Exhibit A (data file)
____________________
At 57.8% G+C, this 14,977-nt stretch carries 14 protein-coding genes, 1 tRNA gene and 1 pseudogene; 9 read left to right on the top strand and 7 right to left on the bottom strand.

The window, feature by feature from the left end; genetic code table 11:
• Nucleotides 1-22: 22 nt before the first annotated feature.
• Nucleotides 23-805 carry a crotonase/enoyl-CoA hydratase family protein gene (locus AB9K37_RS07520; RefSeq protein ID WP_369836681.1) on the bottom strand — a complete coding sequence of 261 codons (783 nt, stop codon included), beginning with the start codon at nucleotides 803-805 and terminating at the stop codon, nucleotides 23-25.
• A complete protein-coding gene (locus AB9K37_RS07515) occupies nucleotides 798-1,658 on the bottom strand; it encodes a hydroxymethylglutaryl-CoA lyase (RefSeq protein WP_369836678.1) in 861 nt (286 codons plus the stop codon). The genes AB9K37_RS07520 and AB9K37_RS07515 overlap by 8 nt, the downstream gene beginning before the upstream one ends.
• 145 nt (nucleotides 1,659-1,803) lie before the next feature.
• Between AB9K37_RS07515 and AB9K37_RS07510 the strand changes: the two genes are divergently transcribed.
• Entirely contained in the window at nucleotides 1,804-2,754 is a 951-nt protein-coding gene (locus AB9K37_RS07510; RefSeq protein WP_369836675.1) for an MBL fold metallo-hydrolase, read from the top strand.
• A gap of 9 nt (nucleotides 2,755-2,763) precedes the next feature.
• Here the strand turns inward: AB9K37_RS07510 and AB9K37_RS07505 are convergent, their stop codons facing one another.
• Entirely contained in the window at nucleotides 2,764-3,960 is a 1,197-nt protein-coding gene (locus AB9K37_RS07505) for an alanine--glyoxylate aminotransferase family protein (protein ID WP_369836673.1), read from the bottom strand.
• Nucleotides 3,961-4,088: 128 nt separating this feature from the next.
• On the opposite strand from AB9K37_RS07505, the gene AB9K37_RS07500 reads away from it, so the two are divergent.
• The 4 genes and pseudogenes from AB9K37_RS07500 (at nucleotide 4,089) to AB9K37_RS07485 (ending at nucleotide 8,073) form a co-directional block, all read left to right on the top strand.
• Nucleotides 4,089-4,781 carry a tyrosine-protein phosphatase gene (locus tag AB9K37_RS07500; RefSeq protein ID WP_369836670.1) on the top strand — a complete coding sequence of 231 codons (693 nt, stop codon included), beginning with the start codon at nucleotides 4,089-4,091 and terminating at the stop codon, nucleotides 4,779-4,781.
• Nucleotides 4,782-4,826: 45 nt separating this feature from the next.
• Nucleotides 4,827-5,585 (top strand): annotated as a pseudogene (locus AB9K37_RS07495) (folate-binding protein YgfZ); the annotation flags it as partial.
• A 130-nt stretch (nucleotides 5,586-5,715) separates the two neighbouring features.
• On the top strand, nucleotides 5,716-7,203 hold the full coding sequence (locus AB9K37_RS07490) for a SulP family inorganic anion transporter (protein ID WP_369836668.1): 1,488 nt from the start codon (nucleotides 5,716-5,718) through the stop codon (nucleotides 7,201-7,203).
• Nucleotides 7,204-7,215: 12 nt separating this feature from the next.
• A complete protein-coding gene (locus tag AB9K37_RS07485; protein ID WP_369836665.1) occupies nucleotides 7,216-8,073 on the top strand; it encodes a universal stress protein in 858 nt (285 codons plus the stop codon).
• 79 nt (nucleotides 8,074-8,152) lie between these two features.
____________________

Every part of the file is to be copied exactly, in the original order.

At 57.8% G+C, this 14,977-nt stretch carries 14 protein-coding genes, 1 tRNA gene and 1 pseudogene; 9 read left to right on the top strand and 7 right to left on the bottom strand.

The window, feature by feature from the left end; genetic code table 11:
• Nucleotides 1-22: 22 nt before the first annotated feature.
• Nucleotides 23-805 carry a crotonase/enoyl-CoA hydratase family protein gene (locus AB9K37_RS07520; RefSeq protein ID WP_369836681.1) on the bottom strand — a complete coding sequence of 261 codons (783 nt, stop codon included), beginning with the start codon at nucleotides 803-805 and terminating at the stop codon, nucleotides 23-25.
• A complete protein-coding gene (locus AB9K37_RS07515) occupies nucleotides 798-1,658 on the bottom strand; it encodes a hydroxymethylglutaryl-CoA lyase (RefSeq protein WP_369836678.1) in 861 nt (286 codons plus the stop codon). The genes AB9K37_RS07520 and AB9K37_RS07515 overlap by 8 nt, the downstream gene beginning before the upstream one ends.
• 145 nt (nucleotides 1,659-1,803) lie before the next feature.
• Between AB9K37_RS07515 and AB9K37_RS07510 the strand changes: the two genes are divergently transcribed.
• Entirely contained in the window at nucleotides 1,804-2,754 is a 951-nt protein-coding gene (locus AB9K37_RS07510; RefSeq protein WP_369836675.1) for an MBL fold metallo-hydrolase, read from the top strand.
• A gap of 9 nt (nucleotides 2,755-2,763) precedes the next feature.
• Here the strand turns inward: AB9K37_RS07510 and AB9K37_RS07505 are convergent, their stop codons facing one another.
• Entirely contained in the window at nucleotides 2,764-3,960 is a 1,197-nt protein-coding gene (locus AB9K37_RS07505) for an alanine--glyoxylate aminotransferase family protein (protein ID WP_369836673.1), read from the bottom strand.
• Nucleotides 3,961-4,088: 128 nt separating this feature from the next.
• On the opposite strand from AB9K37_RS07505, the gene AB9K37_RS07500 reads away from it, so the two are divergent.
• The 4 genes and pseudogenes from AB9K37_RS07500 (at nucleotide 4,089) to AB9K37_RS07485 (ending at nucleotide 8,073) form a co-directional block, all read left to right on the top strand.
• Nucleotides 4,089-4,781 carry a tyrosine-protein phosphatase gene (locus tag AB9K37_RS07500; RefSeq protein ID WP_369836670.1) on the top strand — a complete coding sequence of 231 codons (693 nt, stop codon included), beginning with the start codon at nucleotides 4,089-4,091 and terminating at the stop codon, nucleotides 4,779-4,781.
• Nucleotides 4,782-4,826: 45 nt separating this feature from the next.
• Nucleotides 4,827-5,585 (top strand): annotated as a pseudogene (locus AB9K37_RS07495) (folate-binding protein YgfZ); the annotation flags it as partial.
• A 130-nt stretch (nucleotides 5,586-5,715) separates the two neighbouring features.
• On the top strand, nucleotides 5,716-7,203 hold the full coding sequence (locus AB9K37_RS07490) for a SulP family inorganic anion transporter (protein ID WP_369836668.1): 1,488 nt from the start codon (nucleotides 5,716-5,718) through the stop codon (nucleotides 7,201-7,203).
• Nucleotides 7,204-7,215: 12 nt separating this feature from the next.
• A complete protein-coding gene (locus tag AB9K37_RS07485; protein ID WP_369836665.1) occupies nucleotides 7,216-8,073 on the top strand; it encodes a universal stress protein in 858 nt (285 codons plus the stop codon).
• 79 nt (nucleotides 8,074-8,152) lie between these two features.